Fans are already familiar with four of the alternate versions included here from the second volume of the Beatles’ 1996 “Anthology” series, including the most fascinating: the radically different first take of “Tomorrow Never Knows.” It’s much slower, more trippy and less aggressive than the familiar version, with hazy “Rain”-like guitars and a languid but heavy tempo, similar in shape to the final version. The song’s famous tape loops are missing, though a repeated backwards guitar line runs throughout; Lennon’s voice barely fits into the rhythm. It’s perhaps the most compelling release in the band’s canon, and the fact that it’s the first song recorded during the “Revolver” sessions is clear evidence of the band’s progression over the six months. since they were in the studio. (Lennon would also usher in their next phase with “Strawberry Fields Forever” several months later).
The other dropper here is much more conventional for 1966: an earlier version of Lennon’s “And Your Bird Can Sing”, highlighted by a 12-string electric guitar that sounds remarkably like Byrds, and shows how the influences from both bands are beautifully collaborative. on top of each other were at the time – Roger McGuinn bought a 12-string Rickenbacker after seeing George Harrison play one in ‘Hard Day’s Night’ and based the whole band sound around it, and here the influence is sealed off. (It’s also possible they enjoyed the “Bird”/Byrds pun, though that may be this reviewer’s wishful thinking.) A different version of the song with a much straighter tempo is also included, and another that finds Lennon and McCartney laughing uncontrollably. throughout (see comment above regarding kites).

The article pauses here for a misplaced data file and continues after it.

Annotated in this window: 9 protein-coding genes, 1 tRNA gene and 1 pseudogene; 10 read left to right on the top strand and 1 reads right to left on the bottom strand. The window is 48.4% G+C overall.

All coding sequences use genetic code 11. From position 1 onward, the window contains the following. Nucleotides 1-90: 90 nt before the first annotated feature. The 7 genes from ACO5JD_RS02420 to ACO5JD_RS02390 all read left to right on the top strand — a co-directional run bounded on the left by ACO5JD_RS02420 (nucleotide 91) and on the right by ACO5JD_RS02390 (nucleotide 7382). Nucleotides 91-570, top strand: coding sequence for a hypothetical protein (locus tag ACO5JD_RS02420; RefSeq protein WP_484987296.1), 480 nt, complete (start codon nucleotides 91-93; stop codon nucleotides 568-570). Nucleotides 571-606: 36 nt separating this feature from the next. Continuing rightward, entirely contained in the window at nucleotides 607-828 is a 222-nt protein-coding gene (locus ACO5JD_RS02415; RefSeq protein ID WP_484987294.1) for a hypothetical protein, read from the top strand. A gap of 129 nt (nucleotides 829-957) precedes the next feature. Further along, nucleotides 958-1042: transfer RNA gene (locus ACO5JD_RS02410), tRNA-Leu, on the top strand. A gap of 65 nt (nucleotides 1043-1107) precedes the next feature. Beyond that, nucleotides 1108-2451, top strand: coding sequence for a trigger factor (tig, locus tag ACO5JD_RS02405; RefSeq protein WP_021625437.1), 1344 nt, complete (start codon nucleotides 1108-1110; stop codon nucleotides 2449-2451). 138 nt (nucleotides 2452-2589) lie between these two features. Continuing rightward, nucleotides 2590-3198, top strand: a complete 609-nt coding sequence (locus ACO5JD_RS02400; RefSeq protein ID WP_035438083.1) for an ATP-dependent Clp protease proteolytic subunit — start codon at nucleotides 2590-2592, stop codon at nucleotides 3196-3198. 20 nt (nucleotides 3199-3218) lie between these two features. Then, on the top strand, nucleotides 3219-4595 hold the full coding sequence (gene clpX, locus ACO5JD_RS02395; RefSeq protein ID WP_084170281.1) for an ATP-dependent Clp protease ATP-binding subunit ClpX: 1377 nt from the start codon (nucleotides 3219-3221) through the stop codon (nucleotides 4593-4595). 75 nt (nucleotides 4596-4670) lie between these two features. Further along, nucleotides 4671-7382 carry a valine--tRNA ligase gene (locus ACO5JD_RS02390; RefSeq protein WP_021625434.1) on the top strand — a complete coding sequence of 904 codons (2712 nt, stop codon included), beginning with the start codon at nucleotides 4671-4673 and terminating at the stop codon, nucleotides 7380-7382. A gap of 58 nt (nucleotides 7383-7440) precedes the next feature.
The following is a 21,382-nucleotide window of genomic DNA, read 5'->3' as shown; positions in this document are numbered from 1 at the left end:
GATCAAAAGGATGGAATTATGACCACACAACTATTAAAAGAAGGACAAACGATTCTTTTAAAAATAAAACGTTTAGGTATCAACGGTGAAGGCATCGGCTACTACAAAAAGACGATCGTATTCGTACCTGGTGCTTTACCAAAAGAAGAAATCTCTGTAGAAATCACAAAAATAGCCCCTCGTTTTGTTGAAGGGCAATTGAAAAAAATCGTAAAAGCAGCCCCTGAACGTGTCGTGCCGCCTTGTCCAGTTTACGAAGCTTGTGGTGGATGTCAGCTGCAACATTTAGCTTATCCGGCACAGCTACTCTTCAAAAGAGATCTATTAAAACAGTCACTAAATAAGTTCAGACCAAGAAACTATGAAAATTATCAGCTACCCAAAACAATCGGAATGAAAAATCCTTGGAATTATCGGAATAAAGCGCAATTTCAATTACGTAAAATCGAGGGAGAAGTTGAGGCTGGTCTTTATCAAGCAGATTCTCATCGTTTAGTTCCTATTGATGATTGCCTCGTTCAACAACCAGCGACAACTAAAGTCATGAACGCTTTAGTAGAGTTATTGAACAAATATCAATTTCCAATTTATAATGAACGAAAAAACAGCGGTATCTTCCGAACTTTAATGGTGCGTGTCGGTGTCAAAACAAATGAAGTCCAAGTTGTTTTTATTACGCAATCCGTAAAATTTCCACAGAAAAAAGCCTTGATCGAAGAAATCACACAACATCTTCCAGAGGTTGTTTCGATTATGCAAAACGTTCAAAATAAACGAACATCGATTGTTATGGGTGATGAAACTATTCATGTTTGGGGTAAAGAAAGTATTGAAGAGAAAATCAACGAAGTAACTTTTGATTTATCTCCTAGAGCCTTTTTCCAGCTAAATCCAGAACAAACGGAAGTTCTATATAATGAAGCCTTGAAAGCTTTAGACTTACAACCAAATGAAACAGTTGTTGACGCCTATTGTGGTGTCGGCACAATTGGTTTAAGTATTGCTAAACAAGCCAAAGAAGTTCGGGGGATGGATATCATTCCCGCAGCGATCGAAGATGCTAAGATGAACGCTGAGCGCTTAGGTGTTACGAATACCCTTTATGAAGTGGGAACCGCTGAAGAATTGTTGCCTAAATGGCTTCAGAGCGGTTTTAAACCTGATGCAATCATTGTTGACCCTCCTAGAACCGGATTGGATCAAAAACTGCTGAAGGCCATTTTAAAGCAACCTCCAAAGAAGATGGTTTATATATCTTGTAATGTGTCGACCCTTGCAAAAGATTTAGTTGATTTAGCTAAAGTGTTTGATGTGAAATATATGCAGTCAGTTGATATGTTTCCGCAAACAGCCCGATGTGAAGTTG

We hear the evolution of “Got to Get You Into My Life” as it moves from an exploratory first take with John and George harmonies to a rockier, guitar-heavy version; the progression ends with an instrumental that mixes these guitars (which were eventually dropped) with the familiar horn arrangement. “I’m Only Sleeping” goes through two instrumentals and an approximate route.
But the most striking of these is the progression of “Yellow Submarine”, which begins with Lennon’s positively melancholy demo – “In the place where I was born / Nobody cared, nobody cared — and gets more glib as he heads into the final. take. And while it may have longtime fans wondering how many times they really need to hear “Yellow Submarine” in this life or the next, it’s yet another example of how many different directions the Beatles songs could take before deciding the final. one (or, in the case of both versions of 1968’s “Revolution”, decided not to decide).
If the show does indeed go back in time from here – with fans endlessly transported back in time, so to speak – there will be diminishing returns: we’ll hear The Beatles spend less time in the studio and witness their creativity explosive in reverse, presumably ending with their debut album, most of which was recorded in a single day. There will be less experimentation, the alternate takes will be less alternate, the sounds less revealing.
But as long as there are moments like “Tomorrow Never Knows” and the laughing take from “And Your Bird Can Sing”, as long as we continue to hear those voices that we know as well as family, these albums will be a welcome visit with old friends.